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Region's hot real estate market breaks records

MLS statistics show Innisfail had its highest ever increase in residential sales
MVT Real estate Darcy Blair
Innisfail realtor Darcy Blair, along with Nicole Blair, made a market presentation to Innisfail town council on Jan. 17 showing there is a record setting real estate demand in the town and region. File photo/MVP Staff

INNISFAIL – The real estate market is booming throughout Central Alberta like never before with 2021 being the most active year for residential MLS sales in the region’s history, toppling the previous best in 2014 by 6.5 per cent.

And last year the Town of Innisfail experienced a 53.1 per cent increase in residential sales, also eclipsing the previous record in 2014.

According to independent research of Innisfail and Central Alberta MLS activity, Innisfail had 165 residential sales with a total sales volume of $23,332,631 in 2014, compared to a new record in 2021 that saw 173 residential sales with a total sales volume of $26,172,438.

For Central Alberta, the region had 4,589 residential sales with a total sales volume of $1,729,070,367 in 2014, compared to a new record in 2021 that saw 4,846 residential sales with a total sales volume of $2,067,141,448.

Those MLS statistics, which are believed to represent an accurate picture of the market but not necessarily representing all real estate activity, were compiled by Darcy and Nicole Blair. They are Innisfail real estate agents with RE/MAX real estate central Alberta.

“In Central Alberta we saw massive, massive increases, more in the rural areas than we saw in Red Deer, which I think speaks to COVID and a lot of the attitude coming out of that, and that they maybe want to see smaller centres, more tight knit communities that they might want to be involved in versus moving to Red Deer,” said Darcy to Innisfail town council on Jan. 17 during a real estate market presentation.

He added realtors are seeing a huge influx of buyers from Ontario and British Columbia. Darcy later added realtors are also seeing many possession dates, typically 90 days, cut to two weeks, or to 30 or 45 days.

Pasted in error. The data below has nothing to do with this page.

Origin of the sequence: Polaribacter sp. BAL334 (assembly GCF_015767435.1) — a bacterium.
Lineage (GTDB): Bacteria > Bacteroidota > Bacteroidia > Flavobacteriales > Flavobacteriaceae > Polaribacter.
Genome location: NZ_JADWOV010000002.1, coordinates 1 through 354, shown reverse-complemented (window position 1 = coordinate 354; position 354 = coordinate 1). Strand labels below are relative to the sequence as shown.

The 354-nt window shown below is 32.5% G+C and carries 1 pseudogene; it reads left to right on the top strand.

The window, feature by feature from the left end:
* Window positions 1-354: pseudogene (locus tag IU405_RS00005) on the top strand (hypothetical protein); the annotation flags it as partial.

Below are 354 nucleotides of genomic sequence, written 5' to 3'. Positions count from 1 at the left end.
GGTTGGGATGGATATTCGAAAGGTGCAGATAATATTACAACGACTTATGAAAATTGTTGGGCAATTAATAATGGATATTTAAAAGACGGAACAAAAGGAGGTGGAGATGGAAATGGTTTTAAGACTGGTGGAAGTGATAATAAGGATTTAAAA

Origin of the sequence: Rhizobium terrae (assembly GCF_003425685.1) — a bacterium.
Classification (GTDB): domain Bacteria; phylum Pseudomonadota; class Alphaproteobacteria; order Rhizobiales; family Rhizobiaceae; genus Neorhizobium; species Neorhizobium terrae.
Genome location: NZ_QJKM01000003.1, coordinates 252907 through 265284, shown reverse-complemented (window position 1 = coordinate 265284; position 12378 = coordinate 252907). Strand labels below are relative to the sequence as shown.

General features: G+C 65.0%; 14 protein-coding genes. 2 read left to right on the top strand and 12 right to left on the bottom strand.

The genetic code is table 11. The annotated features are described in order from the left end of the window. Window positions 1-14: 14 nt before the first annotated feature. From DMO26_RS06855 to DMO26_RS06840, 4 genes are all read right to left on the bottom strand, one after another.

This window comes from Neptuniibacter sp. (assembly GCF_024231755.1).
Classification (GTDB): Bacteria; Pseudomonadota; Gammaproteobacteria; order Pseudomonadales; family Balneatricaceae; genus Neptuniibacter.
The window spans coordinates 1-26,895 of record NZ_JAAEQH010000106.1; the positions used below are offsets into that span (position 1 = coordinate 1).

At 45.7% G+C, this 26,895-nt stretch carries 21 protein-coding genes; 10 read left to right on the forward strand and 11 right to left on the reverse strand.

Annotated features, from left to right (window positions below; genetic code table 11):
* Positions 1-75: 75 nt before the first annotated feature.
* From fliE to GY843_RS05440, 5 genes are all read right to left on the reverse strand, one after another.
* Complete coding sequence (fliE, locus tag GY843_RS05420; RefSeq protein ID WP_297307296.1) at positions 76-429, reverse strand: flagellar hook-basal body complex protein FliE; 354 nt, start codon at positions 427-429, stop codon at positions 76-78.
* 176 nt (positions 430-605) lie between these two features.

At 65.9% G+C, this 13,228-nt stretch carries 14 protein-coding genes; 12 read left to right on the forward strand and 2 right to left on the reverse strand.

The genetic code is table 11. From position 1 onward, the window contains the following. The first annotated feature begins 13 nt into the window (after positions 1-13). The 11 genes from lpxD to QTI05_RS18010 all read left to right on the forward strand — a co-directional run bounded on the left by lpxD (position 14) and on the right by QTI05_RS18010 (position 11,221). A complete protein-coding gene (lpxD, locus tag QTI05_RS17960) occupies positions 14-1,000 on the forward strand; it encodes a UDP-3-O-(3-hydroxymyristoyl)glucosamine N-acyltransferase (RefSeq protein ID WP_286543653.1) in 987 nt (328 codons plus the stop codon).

“This is going back to 2006 all over again,” said Town of Innisfail Mayor Jean Barclay of the presentation. “It’s exciting. It’s been a while and I’m happy for everybody, and happy for the real estate offices in town that are finally seeing a corner turned here.”

However, council also heard local and regional real estate markets are currently at a “crossroads” with active listings, which are now down substantially with just 1,258 residential MLS listings in Central Alberta at the beginning of 2022.

“So, (that’s) a massive decrease in listings,” said Darcy, adding this year’s statistic compares to 1,949 in January of 2020 and 2,953 three years earlier. “One of things we need to focus on is trying to get more listings to be able to sell and bring more people into the communities.”

He told council on Jan. 17 that Innisfail currently had 44 listings, with 20 being on the market for more than 90 days. “We would consider them (20) almost stale and off the market essentially. We’re probably looking at 15 really good listings right now,” he said.

Darcy also told council Laebon Homes is not going forward with spec homes this year in any Central Alberta communities. He said this development speaks to the current state of higher building costs and supply chain issues.

“I don’t foresee that as being something we are going to see this year from any of the builders, (with) Laebon being the frontrunner that way,” he said.

Nevertheless, council was clearly impressed and upbeat over the presentation, and asked many questions. Coun. Don Harrison wanted to know the age demographic of the “51.3 per cent” of new citizens moving into Innisfail.

He also wanted to know, with builders not moving forward with spec homes, what buyers are now looking for in a new home.

Darcy replied realtors don’t have statistics that breaks down buyers into age groups, only the numbers of recent influx of buyers coming from out of the province, which has not happened in several years.

He also said there was no real scientific method to figure out exactly what any anyone wants, with every home buyer “individualized” and realtors increasingly seeing that trend.

Barclay asked who the town is “losing business to”, noting there’s a “narrow inventory” without stocks of townhouses and row housing, which could be a deterrent for many people to move to Innisfail as they can’t find the right housing fit.

“I would say in years past we lost of our young buyers to Penhold just because they offered some of those row housing and seller starter homes,” replied Nicole. “If we’re losing people, it’s not just specific to those. We’re losing people to executive homes. They don’t turn over as quickly. I think we’re losing a little bit of everybody.”

“So, builders are saying, ‘we want to pause and not build spec homes’, and that is something we will have to navigate but there is still such a demand for inventory,” she added. “If you build it, they will come, if there’s product there. I can understand it on a big front the builders not wanting to build a bunch of spec homes but wouldn’t it be fun to build a house and see what happens?”


Johnnie Bachusky

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